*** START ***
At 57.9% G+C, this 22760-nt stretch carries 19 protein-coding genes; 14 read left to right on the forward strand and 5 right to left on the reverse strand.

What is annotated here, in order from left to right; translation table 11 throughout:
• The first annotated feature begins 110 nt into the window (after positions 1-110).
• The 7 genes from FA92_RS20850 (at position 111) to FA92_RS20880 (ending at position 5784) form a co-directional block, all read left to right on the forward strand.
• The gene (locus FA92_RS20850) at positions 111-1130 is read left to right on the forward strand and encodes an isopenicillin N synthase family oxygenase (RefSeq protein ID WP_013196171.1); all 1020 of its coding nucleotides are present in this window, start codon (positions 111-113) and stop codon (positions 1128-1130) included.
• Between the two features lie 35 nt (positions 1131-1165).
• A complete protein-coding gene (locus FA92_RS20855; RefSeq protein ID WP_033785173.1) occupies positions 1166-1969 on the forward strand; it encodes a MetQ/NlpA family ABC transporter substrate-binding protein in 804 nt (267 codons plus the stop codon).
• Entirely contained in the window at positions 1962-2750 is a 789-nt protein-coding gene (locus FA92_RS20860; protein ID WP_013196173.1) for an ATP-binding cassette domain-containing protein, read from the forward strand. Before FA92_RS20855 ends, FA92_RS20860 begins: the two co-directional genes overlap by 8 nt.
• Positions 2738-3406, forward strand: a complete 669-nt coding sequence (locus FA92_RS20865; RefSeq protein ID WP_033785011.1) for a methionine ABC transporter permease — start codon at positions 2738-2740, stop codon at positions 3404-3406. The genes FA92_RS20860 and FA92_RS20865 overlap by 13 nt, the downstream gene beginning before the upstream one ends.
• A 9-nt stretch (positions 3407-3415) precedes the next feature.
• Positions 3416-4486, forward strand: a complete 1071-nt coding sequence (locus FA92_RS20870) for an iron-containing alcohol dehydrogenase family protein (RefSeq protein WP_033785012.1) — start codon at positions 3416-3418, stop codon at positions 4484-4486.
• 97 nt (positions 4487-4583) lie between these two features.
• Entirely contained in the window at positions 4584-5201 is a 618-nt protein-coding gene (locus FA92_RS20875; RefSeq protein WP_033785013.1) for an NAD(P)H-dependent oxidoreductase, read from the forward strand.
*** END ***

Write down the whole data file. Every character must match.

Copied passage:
At 57.9% G+C, this 22760-nt stretch carries 19 protein-coding genes; 14 read left to right on the forward strand and 5 right to left on the reverse strand.

What is annotated here, in order from left to right; translation table 11 throughout:
• The first annotated feature begins 110 nt into the window (after positions 1-110).
• The 7 genes from FA92_RS20850 (at position 111) to FA92_RS20880 (ending at position 5784) form a co-directional block, all read left to right on the forward strand.
• The gene (locus FA92_RS20850) at positions 111-1130 is read left to right on the forward strand and encodes an isopenicillin N synthase family oxygenase (RefSeq protein ID WP_013196171.1); all 1020 of its coding nucleotides are present in this window, start codon (positions 111-113) and stop codon (positions 1128-1130) included.
• Between the two features lie 35 nt (positions 1131-1165).
• A complete protein-coding gene (locus FA92_RS20855; RefSeq protein ID WP_033785173.1) occupies positions 1166-1969 on the forward strand; it encodes a MetQ/NlpA family ABC transporter substrate-binding protein in 804 nt (267 codons plus the stop codon).
• Entirely contained in the window at positions 1962-2750 is a 789-nt protein-coding gene (locus FA92_RS20860; protein ID WP_013196173.1) for an ATP-binding cassette domain-containing protein, read from the forward strand. Before FA92_RS20855 ends, FA92_RS20860 begins: the two co-directional genes overlap by 8 nt.
• Positions 2738-3406, forward strand: a complete 669-nt coding sequence (locus FA92_RS20865; RefSeq protein ID WP_033785011.1) for a methionine ABC transporter permease — start codon at positions 2738-2740, stop codon at positions 3404-3406. The genes FA92_RS20860 and FA92_RS20865 overlap by 13 nt, the downstream gene beginning before the upstream one ends.
• A 9-nt stretch (positions 3407-3415) precedes the next feature.
• Positions 3416-4486, forward strand: a complete 1071-nt coding sequence (locus FA92_RS20870) for an iron-containing alcohol dehydrogenase family protein (RefSeq protein WP_033785012.1) — start codon at positions 3416-3418, stop codon at positions 4484-4486.
• 97 nt (positions 4487-4583) lie between these two features.
• Entirely contained in the window at positions 4584-5201 is a 618-nt protein-coding gene (locus FA92_RS20875; RefSeq protein WP_033785013.1) for an NAD(P)H-dependent oxidoreductase, read from the forward strand.